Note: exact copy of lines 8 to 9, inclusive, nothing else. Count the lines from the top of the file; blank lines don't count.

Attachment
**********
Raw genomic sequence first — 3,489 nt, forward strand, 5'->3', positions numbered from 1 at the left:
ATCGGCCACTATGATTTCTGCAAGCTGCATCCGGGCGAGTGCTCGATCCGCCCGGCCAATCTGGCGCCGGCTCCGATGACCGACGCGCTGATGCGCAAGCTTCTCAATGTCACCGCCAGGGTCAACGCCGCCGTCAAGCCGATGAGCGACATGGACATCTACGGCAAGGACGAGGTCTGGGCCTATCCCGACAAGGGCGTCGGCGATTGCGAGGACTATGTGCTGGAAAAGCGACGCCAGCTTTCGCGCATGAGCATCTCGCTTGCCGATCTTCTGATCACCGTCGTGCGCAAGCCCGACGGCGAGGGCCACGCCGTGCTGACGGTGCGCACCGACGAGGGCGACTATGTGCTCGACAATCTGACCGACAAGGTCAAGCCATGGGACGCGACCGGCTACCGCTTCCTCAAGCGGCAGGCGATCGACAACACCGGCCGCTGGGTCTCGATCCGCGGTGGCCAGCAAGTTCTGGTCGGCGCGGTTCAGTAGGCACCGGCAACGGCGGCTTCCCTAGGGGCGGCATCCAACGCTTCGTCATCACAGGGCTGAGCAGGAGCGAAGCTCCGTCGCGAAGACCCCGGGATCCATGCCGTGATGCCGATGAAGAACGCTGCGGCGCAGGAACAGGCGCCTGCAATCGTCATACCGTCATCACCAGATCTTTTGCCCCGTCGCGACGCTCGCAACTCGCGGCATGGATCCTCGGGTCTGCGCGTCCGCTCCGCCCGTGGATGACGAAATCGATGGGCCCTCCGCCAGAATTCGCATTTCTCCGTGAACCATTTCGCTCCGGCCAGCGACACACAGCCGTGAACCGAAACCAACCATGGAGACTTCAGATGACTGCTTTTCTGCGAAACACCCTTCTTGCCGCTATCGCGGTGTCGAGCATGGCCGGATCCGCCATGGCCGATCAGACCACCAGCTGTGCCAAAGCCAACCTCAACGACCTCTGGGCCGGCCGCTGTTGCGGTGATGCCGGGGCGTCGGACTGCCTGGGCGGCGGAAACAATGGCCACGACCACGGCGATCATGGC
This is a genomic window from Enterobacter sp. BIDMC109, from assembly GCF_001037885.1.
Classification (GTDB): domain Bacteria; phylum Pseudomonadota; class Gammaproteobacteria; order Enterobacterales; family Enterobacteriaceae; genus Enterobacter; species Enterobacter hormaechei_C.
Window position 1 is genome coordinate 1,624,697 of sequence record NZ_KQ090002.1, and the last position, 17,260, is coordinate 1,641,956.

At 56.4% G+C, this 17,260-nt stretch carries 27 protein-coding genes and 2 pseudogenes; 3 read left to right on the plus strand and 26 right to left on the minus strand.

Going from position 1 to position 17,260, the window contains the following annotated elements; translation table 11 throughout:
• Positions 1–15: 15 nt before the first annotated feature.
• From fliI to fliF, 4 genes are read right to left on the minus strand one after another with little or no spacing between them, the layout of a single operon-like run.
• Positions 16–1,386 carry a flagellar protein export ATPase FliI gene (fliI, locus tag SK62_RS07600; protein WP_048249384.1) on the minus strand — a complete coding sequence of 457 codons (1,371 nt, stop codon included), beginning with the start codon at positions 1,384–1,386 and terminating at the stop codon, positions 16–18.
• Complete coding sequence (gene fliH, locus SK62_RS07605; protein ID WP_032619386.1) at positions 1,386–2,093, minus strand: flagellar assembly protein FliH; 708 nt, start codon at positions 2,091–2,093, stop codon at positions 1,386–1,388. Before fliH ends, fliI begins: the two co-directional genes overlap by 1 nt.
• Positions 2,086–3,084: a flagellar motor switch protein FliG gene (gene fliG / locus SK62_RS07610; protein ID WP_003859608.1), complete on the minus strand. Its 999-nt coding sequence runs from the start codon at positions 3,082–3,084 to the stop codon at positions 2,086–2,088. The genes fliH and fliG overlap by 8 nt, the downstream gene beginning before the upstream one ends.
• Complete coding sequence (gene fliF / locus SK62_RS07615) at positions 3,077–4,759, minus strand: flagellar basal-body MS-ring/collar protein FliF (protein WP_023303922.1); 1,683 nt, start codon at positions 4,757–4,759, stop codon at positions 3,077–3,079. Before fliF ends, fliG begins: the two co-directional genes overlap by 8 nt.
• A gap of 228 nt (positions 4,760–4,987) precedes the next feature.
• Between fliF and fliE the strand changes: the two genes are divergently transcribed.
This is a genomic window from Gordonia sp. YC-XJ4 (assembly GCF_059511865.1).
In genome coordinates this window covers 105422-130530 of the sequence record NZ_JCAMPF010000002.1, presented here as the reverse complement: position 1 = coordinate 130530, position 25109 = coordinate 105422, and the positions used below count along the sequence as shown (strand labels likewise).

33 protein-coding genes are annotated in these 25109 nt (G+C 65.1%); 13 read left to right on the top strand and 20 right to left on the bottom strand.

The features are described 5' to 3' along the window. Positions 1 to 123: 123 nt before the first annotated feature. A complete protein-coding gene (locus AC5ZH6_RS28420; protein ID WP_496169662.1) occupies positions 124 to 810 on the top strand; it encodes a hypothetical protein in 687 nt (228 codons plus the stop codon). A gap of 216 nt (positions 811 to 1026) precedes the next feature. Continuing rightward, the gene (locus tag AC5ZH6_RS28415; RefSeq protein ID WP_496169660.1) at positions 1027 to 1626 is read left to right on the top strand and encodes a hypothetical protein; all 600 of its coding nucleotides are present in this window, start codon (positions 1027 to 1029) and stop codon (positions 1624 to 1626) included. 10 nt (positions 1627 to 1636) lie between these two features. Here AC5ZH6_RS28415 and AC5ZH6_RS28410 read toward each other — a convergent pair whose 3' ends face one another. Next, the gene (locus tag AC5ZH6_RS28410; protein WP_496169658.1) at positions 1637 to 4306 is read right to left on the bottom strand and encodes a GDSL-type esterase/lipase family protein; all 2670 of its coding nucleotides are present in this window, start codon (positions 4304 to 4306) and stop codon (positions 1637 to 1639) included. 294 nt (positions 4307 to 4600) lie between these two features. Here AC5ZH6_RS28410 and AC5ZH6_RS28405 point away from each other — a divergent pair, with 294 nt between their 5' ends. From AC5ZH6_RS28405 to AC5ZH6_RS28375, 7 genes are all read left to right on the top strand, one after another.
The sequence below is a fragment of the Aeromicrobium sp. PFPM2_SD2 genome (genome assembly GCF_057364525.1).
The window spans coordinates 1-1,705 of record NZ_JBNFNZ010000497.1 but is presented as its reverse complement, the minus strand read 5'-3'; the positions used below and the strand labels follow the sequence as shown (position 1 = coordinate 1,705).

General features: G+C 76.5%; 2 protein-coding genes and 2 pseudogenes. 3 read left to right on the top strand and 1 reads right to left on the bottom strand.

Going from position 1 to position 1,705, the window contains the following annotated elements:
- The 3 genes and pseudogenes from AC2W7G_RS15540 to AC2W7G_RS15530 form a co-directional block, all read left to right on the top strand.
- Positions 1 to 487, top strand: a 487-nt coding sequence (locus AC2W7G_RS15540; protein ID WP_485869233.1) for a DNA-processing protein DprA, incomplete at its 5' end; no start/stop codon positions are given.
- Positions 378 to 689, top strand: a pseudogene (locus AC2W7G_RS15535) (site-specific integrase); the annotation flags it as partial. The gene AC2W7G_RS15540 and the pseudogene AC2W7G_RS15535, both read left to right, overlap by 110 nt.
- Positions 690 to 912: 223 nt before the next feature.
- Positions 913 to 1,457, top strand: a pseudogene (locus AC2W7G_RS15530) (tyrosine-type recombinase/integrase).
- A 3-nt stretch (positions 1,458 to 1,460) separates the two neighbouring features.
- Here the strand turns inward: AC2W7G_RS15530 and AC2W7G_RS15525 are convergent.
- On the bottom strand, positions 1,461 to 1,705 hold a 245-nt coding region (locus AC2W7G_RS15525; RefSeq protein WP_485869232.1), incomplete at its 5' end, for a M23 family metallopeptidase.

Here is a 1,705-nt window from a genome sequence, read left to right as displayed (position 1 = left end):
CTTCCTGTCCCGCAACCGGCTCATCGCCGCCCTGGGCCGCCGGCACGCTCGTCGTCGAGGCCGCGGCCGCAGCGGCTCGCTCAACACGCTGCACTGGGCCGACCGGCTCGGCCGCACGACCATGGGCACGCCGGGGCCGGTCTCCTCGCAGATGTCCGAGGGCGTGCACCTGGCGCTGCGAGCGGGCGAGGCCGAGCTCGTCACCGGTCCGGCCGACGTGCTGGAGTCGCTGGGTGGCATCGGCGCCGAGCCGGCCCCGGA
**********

• Positions 1–15: 15 nt before the first annotated feature.
• From fliI to fliF, 4 genes are read right to left on the minus strand one after another with little or no spacing between them, the layout of a single operon-like run.